Disclaimer: The content of this article is intended to provide a general guide to the subject matter. Specialist advice should be sought about your specific circumstances; before making any decisions do consult your Professional / tax advisor. For misrepresentation or interpretation of act or rules Author does not take any responsibility. Neither the author nor the firm accepts any liability for the loss or damage of any kind arising out of information in this document or for any action taken in reliance there on. carajput.com is committed to helping entrepreneurs and small business owners to start, manage and grow their business with peace of mind. Our goal is to support the entrepreneur on legal and regulatory requirements and to be a partner throughout the entire business life cycle, offering support to the company at every stage to ensure that it is compliant and consistently growing. Hope the information will assist you in your Professional endeavors. For query or help, contact: info@carajput.com or call at 09811322785/4 9555 5555 480)

FORM 15CB TO BE ISSUED FOR PAYMENT TO NON-RESIDENT FOR USING IMMOVABLE PROPERTY SITUATED IN INDIA.

FORM 15CB TO BE ISSUED FOR PAYMENT TO NON-RESIDENT FOR USING IMMOVABLE PROPERTY SITUATED IN INDIA

Untitled213The primary right to tax the income from immovable property is with the country where the immovable property is situated as per Article 6 of the DTAA. This view holds good for all the Model Tax conventions namely, OECD, U.N, U.S. The situs of the immovable property has vital role in determining distributive rules for taxation i.e. State of source vs. State of residence. Various paragraphs of Article 6 has been discussed under all the three Model Conventions:

Distributive Rule of Taxation

This paragraph denotes that income derived by a resident of a Contracting state from immovable property situated in other contracting state may be taxed in that other state. The paragraph uses the words “may be taxed in” which implies that state of source is not getting exclusive but primary right to tax and hence, the state of residence may also tax the same income. Double taxation so arising, is mitigated by way of exemption or tax credit mechanism available under the tax treaty (Article 23A or 23B). There are tax treaties of India with Bangladesh, Greece and Egypt which provides that- income from immovable property shall be taxable in the contracting state in which such property located. Thus, the source state retains an exclusive right to tax the income from immovable property. The use of different terminologies, i.e, ‘may be taxed in’ & ‘shall be taxed only in’ led to controversies in the interpretation of tax treaties.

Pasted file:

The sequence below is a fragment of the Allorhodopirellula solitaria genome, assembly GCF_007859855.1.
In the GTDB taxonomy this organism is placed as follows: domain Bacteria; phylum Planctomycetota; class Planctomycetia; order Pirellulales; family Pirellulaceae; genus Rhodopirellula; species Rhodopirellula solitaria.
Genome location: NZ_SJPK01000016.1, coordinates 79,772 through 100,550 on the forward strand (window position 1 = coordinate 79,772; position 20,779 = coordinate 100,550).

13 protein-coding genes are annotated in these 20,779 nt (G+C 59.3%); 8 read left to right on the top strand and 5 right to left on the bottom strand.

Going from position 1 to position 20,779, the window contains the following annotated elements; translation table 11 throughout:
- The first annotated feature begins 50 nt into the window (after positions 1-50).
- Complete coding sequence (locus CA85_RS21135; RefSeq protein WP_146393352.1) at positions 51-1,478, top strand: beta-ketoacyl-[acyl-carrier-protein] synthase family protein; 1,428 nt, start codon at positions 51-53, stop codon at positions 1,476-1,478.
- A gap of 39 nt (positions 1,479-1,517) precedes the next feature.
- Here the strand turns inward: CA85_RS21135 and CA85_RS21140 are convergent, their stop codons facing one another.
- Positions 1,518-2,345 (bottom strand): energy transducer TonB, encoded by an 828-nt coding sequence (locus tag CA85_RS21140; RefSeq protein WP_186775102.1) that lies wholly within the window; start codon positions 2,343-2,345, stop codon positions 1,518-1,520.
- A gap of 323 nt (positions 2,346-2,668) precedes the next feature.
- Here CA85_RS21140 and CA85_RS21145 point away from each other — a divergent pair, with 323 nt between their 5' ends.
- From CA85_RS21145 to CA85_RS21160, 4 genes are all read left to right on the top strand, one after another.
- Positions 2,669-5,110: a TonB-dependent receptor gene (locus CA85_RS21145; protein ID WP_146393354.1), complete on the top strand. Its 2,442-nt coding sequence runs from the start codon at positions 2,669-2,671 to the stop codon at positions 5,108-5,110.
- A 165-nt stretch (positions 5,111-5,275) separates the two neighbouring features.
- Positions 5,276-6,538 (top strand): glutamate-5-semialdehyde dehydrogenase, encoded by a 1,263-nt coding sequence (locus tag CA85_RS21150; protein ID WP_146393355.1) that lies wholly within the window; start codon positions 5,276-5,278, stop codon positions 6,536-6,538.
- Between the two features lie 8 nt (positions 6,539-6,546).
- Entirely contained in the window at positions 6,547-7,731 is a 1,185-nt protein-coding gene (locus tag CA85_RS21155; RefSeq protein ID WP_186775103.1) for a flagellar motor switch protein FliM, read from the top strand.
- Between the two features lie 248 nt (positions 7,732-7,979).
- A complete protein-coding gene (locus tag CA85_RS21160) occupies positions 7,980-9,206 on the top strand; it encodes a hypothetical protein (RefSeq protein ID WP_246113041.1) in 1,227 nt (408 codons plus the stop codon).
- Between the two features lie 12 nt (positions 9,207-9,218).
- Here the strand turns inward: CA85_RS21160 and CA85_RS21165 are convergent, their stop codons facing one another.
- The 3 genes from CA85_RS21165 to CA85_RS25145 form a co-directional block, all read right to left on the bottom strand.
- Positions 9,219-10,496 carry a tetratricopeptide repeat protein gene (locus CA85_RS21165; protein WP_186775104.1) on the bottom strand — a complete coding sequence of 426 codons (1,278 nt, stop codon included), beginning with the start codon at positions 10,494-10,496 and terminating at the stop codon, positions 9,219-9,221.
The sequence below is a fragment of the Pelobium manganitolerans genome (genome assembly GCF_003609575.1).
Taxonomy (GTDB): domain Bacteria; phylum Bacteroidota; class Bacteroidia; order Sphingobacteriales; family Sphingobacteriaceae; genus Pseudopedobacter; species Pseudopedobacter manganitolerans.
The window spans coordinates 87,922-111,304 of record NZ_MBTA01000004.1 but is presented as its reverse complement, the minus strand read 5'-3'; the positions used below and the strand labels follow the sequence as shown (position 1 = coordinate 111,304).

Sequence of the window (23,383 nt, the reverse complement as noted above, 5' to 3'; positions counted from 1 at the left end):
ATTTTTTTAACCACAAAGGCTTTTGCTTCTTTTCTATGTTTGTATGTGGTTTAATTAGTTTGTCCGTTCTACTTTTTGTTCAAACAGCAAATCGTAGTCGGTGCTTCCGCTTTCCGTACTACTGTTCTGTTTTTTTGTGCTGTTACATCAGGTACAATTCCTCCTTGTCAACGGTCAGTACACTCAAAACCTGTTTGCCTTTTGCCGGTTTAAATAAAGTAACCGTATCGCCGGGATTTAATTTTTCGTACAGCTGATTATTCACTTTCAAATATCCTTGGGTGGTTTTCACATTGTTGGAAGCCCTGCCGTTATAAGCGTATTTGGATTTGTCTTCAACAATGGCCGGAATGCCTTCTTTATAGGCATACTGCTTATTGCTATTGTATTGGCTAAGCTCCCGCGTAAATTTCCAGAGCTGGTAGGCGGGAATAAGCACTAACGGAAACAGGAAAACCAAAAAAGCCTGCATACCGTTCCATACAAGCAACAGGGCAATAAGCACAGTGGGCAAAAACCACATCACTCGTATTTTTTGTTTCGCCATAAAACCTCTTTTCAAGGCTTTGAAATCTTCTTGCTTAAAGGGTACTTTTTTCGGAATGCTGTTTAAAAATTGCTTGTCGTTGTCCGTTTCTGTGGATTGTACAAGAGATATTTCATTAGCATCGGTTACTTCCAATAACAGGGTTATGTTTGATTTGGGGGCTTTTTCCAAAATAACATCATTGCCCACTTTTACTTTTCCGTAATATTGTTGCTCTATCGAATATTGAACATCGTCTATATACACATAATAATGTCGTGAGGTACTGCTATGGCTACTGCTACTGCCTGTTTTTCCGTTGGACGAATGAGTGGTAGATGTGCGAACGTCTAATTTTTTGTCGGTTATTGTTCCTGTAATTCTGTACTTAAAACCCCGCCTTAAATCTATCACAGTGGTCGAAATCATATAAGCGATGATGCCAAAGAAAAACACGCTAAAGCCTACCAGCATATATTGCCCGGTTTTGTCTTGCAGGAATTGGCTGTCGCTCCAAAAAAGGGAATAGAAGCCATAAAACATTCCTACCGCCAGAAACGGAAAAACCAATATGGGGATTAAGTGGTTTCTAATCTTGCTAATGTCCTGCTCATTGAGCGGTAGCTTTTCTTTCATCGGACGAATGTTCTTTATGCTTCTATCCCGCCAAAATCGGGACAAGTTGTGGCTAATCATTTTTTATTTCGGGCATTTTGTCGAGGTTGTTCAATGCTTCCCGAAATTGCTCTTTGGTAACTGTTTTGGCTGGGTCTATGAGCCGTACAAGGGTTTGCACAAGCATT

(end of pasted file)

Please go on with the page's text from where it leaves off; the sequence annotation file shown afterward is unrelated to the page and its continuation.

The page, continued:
With respect to Article 6, a landmark decision was given by the Apex court of India in case of CIT vs. P.V.A.L. Kulandagan Chettiar. The Supreme Court held that income arising from rubber estate in Malaysia was not liable to tax in India, even though Article 6 uses the language ‘may be taxed in’. A notable fact, in the context of language ‘may be taxed in’ is NOTIFICATION 91/2008 dated. 28 August, 2008  which clarifies – in case tax treaty provides that any income of a resident of India “may be taxed in” in the other country, such income shall be included in his total income chargeable to tax in India and relief shall be granted in accordance with the treaty provisions. Thus, it is clear that India preserves right to tax worldwide income of its tax residents also under the tax treaties. However, this notification has remained unnoticed and doesn’t find reference in rulings dealing with the phrase ‘may be taxed in’.

In a situation where a resident of one of the Contracting State earns income from immovable property located in third state, the same shall fall outside the ambit of Article 6 and it shall bear the character of ‘other income ‘ and taxed accordingly.

Income from Agriculture and forestry

Model tax Conventions also include Income from agricultural and forestry within the ambit of income from immovable property, because of the concept that these incomes primarily concern with use of land. However, ownership of immovable property which is exploited for the purpose of agriculture and forestry need not rest with the person carrying out the activities of agriculture and forestry.

However, Income from Agriculture is exempt u/s 10 of Income Tax Act, 1961, hence, there is no need to take the benefit of the treaty.

Computation of income from immovable property

Article 6 deals only with attribution of taxation on income arising from immovable property, it is silent on the modalities of determining income. It also doesn’t mention about deductible expenses. In absence of such specification, the computation shall have to be carried out as per domestic tax laws of the state of source.

Conclusion

The primary taxation right over income from immovable property is always with State of situs.